But first things first: For many people the most important news is that LEGO finally came to their senses and will no longer limit specific seasonal or exclusive sets to regional markets. The negative backlash about the Chinese New Year’s Eve Dinner (80101) and the Dragon Dance (80102) sets, the The LEGO Movie 2 Brickheadz and most recently the Darth Vader Bust (75227) really seems to have gotten under their skin. Since those sets were already in short supply in their intended markets and outsiders leaching some of them exacerbated the situation further and┬á left many people frustrated there. Perfectly understandable, as even I would have wanted a Dragon Dance set. It just looks cool. Anyway, expanding production of such releases globally should avoid some of that craziness and guarantee better access to the products in question.

Moving on to the new releases, first let’s quickly get the for me least relevant series out of the way. I never was much of a Harry Potter fan and in fact nowadays I think there’s so much wrong with those books and movies, it would warrant its own article to explain it all, but regardless of my personal dislike for the subject matter you have to admit that for those who love this stuff the sets will be amazing. Lots of minifigures, a consistent design philosophy and they even thought of making the Hogwarts Clock Tower (75948) match up with last year’s Hogwarts Great Hall (75954) and Whomping Willow (75953) building segments. Perhaps some people’s dream of one day having the complete castle made from modular components in this style and scale might still come true, after all?

In the Architecture series we will get the Trafalgar Square (21045) and the Empire State Building (21046). They look okay if you are into this stuff, but neither model is a must-have for me. The Empire State Building in fact turned out as I had feared and is a mass of Tan grille tiles plugged onto a solid core, so this will be extremely daunting to assemble and a test of patience. I suppose the achievement will be having assembled it without having an angry outburst from the repetitive build more than actually having it on your table as a show piece.

I have no kids of my own and I’m past the age of playing with certain toys (despite trying to keep my inner child alive), but I have to say when I’m strolling through the aisles of a toy shop I’m always tempted to pick up random bits and pieces because they are just so adorable and cute and have to restrain myself very hard. Duplo sets with animals always have been part of that crowd and the feeling of wanting to own some of them already is coming back just looking at the new sets. now if only they would bring back that crazy shark from a few years ago I might actually be compelled to buy a submarine set… ­čśë

Speaking of cute, colorful things, of course Friends is my go-to series. As hinted in my article on the new Coral color, the ocean animal rescue themed sets for the second half of the year are full of elements in this color, so you should easily get to a point where you have a healthy base supply of pieces to work with. As if that weren’t enough, we also get a ton of new pieces like baby sea animals, the coral plant element and the complimentary mini sea creatures. The latter are likely a separate standardized bag similar to the garage tools or cutlery that are included easily in many sets and hopefully soon will also be available also in colors than Coral. You know, Yellow Butterfly Fish, White or Tan clam shells and Dark Orange octopi make totally sense to me. We’ll see.

The amusement park sets on the other hand are mostly not my thing, though they, too, are based around oceanic themes. My problem here is that they too much feel like the similar sets we had three years ago, the Heartlake Swimming Pool (41313) or even the current Heartlake City Resort (41347). Not necessarily in the sense that they are redundant or identical, but that it would not be impossible to build large parts of the new stuff from sets you may already own, give or take a few specific parts. This becomes even more of a pickle as the Creator 3in1 series also caters for this with the Carousel (31095). Too many options! This can really burn a hole in your purse. Perhaps they should have coordinated this better or consolidated it into a overaching crossover them in both series.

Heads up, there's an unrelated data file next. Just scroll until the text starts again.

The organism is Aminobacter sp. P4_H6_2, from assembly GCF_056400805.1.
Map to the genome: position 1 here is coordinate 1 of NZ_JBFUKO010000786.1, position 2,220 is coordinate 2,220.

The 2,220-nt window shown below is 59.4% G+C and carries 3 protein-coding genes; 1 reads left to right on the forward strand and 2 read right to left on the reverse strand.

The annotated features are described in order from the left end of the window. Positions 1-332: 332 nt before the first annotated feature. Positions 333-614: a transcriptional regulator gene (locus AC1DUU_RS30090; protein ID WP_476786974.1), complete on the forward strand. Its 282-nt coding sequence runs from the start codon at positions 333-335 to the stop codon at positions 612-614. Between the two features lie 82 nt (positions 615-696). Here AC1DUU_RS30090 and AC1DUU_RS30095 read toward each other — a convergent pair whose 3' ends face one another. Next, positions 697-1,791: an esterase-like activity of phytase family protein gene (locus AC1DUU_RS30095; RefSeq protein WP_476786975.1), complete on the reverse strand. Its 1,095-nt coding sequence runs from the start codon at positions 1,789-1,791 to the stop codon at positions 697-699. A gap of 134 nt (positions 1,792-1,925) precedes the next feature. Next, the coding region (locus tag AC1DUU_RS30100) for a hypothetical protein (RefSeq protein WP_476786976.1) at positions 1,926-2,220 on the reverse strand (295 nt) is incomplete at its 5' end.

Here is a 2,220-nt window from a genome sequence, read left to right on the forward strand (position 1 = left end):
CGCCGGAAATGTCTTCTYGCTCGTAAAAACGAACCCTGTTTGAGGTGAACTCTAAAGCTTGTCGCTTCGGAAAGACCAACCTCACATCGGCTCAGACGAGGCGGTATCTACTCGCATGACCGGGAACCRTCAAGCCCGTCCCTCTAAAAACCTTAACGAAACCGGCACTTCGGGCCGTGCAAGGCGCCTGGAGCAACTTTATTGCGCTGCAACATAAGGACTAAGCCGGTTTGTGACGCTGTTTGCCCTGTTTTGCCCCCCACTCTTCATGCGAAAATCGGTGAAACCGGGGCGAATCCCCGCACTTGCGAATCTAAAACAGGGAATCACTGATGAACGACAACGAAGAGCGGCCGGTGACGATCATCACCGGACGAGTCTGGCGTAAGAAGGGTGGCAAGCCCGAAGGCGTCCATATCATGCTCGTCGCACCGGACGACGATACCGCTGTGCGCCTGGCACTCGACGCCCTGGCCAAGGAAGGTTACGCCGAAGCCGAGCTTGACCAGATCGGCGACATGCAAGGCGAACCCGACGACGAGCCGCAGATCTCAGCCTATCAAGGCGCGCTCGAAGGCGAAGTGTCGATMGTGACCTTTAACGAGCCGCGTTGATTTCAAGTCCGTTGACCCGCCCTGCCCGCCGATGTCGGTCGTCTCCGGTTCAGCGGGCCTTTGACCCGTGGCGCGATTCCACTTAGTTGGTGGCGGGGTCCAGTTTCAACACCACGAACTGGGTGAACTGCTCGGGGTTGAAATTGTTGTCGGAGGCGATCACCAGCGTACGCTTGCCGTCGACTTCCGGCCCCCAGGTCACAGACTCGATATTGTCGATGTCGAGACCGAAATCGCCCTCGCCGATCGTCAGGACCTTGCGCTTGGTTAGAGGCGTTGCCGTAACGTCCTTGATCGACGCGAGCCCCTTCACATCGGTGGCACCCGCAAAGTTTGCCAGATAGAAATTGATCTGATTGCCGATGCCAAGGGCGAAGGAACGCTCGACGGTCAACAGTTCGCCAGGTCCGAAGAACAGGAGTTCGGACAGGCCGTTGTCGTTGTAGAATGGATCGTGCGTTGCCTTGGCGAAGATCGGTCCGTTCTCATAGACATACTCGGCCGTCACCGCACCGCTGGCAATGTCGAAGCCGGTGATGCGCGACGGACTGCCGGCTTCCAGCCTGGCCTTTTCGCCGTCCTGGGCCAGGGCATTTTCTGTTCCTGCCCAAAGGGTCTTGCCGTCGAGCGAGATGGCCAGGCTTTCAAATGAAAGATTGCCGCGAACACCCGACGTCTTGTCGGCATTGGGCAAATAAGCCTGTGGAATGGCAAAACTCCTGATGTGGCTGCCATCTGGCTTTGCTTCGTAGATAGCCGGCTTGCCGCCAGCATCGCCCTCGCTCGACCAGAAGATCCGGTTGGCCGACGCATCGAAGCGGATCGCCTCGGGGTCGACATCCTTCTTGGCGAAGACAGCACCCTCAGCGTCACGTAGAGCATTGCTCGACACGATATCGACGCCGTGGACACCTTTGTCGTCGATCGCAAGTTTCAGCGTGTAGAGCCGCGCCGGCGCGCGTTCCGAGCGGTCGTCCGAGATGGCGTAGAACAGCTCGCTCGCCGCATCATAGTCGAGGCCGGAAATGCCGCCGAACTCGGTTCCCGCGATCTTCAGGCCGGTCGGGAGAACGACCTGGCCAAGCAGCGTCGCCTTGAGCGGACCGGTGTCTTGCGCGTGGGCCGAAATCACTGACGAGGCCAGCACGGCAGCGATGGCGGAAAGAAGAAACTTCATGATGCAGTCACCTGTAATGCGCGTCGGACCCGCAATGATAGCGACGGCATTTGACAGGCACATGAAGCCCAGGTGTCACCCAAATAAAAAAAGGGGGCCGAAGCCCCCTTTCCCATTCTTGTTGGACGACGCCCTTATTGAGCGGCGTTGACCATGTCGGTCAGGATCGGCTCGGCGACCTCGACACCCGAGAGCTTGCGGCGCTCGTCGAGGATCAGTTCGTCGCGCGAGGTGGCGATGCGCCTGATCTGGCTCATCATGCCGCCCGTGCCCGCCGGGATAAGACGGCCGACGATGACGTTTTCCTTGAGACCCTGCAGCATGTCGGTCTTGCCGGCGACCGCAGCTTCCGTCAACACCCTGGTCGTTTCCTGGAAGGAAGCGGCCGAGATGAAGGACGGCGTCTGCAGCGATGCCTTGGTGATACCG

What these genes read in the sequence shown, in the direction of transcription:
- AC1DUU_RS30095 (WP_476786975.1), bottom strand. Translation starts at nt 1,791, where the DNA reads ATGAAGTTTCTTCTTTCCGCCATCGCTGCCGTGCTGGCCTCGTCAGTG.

More commonalities in Friends and 3in1 come by ways of two buildings – the Heartlake City Restaurant (41379) and the Townhouse with Pet Shop and Caf├ę (31097). Both are highly welcome, as you can never really have enough houses in your little city and in recent time we haven’t seen that many halfway fully formed buildings in most series. You’re likely going to need at least two sets of each to make them halfway compatible with the Modular Buildings, regardless, but something is better than nothing. That’s even more the case for the Friends restaurant, as it is chocka full with interesting new parts and its Southern European architecture style has been rarely seen. It’s really unusual and quite unique to the point of not looking like a Friends set at all if it weren’t for some parts in Lavender that give it away.

Finally let’s talk about City. By now you might have guessed it already, but yes there’s a bit of an amusement park theme going on here as well. Nothing major with just a figure pack and some little doo-dads, but should you indeed decide to go full batty and want to build a giant park with all the sets mentioned already, this will be useful. The rest is pretty mundane with the continuation of the fire patrol theme and more generic sets, but I couldn’t help but notice the huge donut and think it’s awesome. Really too bad it’s included in a more expensive set that otherwise doesn’t have anything that would interest me.

On the matter of things that interest me – I’m of course a science fiction and astral science nerd on some level, yet the City Space Port sets leave me completely emotionless. Except perhaps for the large rocket set it all looks completely boring to me. It seems that their cooperation with NASA resulted in trying to be too factually exact and of course everything had to be white and gold for thermal insulation and reflecting radiation. Also it looks like they just ticked subjects off some list and kept the designs to a bare minimum. I mean by all accounts at least that space station could have been a lot larger and more complex and those shuttles a lot more detailed. It’s disappointing.

In any case, no matter what there are some interesting sets lined up and even buying the ones I consider essential or even mandatory will be quite a chase, so there is little to complain. This wave of new sets overall is pretty good and in addition there are already some sets on the market I haven’t caught up with yet, making for plenty of entries on my ever-growing wishlist…